(From Dave Black Online. Used by permission.)
8:30 AM This morning I was reading several blog posts that basically said that the pastor is the ultimate authority when it comes to interpreting the Bible. The essays extolled the “teaching office” of the church and asserted that laypeople are essentially to hang on every word their pastor says. I plan on getting to the problem of biblical illiteracy in my book Godworld, but today I want to note my concern with such notions. Actually, I agree that formal teaching in the church is an absolute necessity. I’ve been teaching in local churches since I was 16. (Unusually what I do is called “preaching,” but I prefer the term “teaching” in accordance with Eph. 4:11 and 1 Tim. 3:2.) I also agree that many Christians in America have unfortunately become their own sole authority in interpreting the Bible. But could anything be more contrary to the teaching of the New Testament than to say (or imply) that pastor-teachers are the ultimate authority in interpreting the Bible? One thing we learn from reading the New Testament is how varied the teaching ministry of the early church was. I doubt if there was the pulpit-centricity in these early congregations such as we find today in so many of our churches. Formal teaching undoubtedly existed. But this does not mean that the leaders did all the talking. To say this is not to belittle the ministry of pastor-teachers. I have trained a good number of them during 38 years of teaching Greek. Nor am I pleading for an “anything goes” mentality when it comes to our gatherings as believers. I am simply pleading for such a sensitivity to the Holy Spirit that it should not be impossible for the Holy Spirit to get a message across to the people through any member of the congregation He should inspire to speak. This is no pipe dream on my part. I have seen it happen in many congregations, my own included. I believe that most churches could do a great deal more to encourage this outlook. In this way many in the congregation will be prepared to put into practice the teaching of Heb. 10:24-25. The gathering would move from being a time of passive listening to an opportunity to engage in mutual edification.
And what of 1 John 2:27? Here the apostle John is emphasizing the sufficiency of the Holy Spirit when it comes to knowing spiritual truth.
But the anointing that you have received from the Holy Spirit remains in you, and you do not need for anyone to teach you.
Do we as evangelicals truly believe this statement? It is the Spirit who grants us understanding of the Scripture. It is He who allows us to grow in knowledge and in spiritual stature. It is He who illuminates to our hearts and minds not only the person of Christ but His will for our lives. The Spirit is thus the supreme interpreter of God’s word. Once you understand this, Bible study will become an important part of your life, a discipline that you can hardly afford to neglect. This means that once we come to faith in Christ, we need never be dependent on human teachers to lead us, helpful though they may be. As our “anointing,” the Holy Spirit not only teaches us the truth of God but guides us as we seek to live out that truth in our lives. We have in the Spirit a teacher who is resident within us to show us the mind of the Lord. Little wonder that increasing numbers of Christians today are finding they have a new love for personal Bible study.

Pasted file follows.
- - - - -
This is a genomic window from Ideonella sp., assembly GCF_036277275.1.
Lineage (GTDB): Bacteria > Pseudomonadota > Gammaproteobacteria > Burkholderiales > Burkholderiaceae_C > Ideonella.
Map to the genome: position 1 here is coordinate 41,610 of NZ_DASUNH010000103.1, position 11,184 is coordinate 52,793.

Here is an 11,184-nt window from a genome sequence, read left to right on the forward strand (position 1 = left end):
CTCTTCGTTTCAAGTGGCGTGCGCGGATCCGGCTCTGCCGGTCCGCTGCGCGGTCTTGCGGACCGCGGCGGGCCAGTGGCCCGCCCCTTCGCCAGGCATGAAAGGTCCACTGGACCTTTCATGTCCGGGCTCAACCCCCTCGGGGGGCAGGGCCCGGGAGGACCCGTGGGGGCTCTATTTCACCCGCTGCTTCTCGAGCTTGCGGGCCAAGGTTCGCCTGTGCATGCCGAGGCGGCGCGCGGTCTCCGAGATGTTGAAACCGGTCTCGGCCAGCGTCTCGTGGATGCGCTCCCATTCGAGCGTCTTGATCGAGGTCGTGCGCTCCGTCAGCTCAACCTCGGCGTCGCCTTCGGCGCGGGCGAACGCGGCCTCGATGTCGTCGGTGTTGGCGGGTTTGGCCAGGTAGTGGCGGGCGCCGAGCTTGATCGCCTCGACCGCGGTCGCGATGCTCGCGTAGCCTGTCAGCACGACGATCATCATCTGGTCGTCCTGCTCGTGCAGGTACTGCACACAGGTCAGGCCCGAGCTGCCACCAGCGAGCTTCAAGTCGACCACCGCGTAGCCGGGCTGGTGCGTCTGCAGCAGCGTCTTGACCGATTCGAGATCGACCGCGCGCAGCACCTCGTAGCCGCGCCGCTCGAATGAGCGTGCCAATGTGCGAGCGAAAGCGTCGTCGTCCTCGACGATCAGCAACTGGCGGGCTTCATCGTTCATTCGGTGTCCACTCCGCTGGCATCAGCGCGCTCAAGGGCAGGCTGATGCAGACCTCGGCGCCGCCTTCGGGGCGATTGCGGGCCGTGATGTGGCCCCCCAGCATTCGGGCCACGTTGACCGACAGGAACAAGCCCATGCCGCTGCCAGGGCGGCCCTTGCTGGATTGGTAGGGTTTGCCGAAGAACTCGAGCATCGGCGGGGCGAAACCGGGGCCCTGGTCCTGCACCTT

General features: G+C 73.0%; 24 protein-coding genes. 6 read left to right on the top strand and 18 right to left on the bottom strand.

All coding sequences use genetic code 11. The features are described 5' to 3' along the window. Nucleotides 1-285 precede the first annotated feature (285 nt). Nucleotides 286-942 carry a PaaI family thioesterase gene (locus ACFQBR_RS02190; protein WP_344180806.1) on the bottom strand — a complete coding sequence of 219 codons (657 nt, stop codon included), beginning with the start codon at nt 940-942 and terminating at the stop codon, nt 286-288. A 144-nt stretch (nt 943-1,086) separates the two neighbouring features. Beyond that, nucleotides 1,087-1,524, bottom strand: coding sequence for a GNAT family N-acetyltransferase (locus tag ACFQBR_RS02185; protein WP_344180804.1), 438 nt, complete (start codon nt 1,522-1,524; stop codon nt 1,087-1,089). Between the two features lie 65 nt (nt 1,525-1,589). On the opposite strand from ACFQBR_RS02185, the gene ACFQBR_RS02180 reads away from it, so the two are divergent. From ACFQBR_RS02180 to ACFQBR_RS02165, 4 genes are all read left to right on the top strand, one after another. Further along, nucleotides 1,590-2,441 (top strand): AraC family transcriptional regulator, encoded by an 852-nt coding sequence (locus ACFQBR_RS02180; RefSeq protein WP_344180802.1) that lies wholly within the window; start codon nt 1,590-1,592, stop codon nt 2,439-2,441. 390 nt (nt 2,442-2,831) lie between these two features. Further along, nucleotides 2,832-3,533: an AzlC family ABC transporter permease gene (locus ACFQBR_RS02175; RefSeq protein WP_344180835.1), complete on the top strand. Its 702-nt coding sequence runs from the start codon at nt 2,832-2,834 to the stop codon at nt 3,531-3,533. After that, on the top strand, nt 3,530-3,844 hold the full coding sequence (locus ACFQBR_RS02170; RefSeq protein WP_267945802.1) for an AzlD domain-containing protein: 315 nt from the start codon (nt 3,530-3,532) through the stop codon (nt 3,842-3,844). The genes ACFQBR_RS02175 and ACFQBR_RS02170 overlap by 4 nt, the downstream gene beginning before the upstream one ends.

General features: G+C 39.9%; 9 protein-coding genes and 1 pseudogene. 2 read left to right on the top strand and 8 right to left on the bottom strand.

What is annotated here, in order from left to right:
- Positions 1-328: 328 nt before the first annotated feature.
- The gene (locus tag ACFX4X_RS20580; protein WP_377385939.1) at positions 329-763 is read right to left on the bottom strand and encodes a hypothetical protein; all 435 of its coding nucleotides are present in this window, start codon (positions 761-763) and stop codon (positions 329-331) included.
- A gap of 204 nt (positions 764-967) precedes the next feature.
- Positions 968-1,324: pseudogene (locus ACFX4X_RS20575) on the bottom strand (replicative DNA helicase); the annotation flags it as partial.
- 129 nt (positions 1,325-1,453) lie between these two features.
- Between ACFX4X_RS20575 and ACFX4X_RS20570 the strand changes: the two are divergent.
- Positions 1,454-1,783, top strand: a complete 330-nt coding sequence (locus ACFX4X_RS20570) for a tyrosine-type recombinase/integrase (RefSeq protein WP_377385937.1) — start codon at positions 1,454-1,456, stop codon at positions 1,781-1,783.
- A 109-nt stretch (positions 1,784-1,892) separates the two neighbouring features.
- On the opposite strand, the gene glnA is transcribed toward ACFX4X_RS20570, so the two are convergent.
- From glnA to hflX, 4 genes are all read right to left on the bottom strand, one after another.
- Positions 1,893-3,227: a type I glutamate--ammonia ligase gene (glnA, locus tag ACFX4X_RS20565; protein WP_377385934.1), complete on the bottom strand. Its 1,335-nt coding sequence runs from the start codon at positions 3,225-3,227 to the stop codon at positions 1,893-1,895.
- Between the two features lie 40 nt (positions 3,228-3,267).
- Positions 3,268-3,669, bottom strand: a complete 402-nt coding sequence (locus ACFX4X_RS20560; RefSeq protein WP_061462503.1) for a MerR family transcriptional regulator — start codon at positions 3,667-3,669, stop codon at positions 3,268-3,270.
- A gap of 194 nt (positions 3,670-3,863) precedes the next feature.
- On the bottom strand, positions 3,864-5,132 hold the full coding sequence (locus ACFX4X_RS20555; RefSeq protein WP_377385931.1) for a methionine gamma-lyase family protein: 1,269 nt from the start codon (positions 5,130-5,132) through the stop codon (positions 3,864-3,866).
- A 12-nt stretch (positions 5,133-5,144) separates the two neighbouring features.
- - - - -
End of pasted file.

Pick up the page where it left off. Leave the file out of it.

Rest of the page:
Put all this together and you arrive at the conclusion that God has provided multiple teachers in His church: gifted leaders, our fellow Christians, and ultimately the Holy Spirit Himself. I “preach” regularly in churches. But to be honest with you, I would never want anybody to hang on my every word. I would rather point them to the only infallible source of knowledge about God and His will for us, and that is the Bible. It is this Bible that we are to teach one another. We need each other, not least when it comes to understanding and obeying God’s word. I urge you to find a church home that encourages this kind of mutual edification. If there is a strong teaching ministry where you attend (and hopefully there is), make sure the teaching is sound and feedback encouraged. (A monologue need not exclude audience participation.) Make a point too of participating in small group Bible studies. Remember that believers are all on a par with each other: teachers and taught alike are fellow-sinners and fellow-learners. If possible, make room for more formal courses in the Bible. If a local church is to make a significant impact in its community, it must become a learning center, a place where truth is valued and taught. (In my book The Jesus Paradigm, I devote an entire appendix to the theme of “Returning Biblical Education to the Local Church.”) My prayer is that God will use His word to prepare all of us to fulfill the vital role He has for us in the kingdom movement He’s inspiring in our day.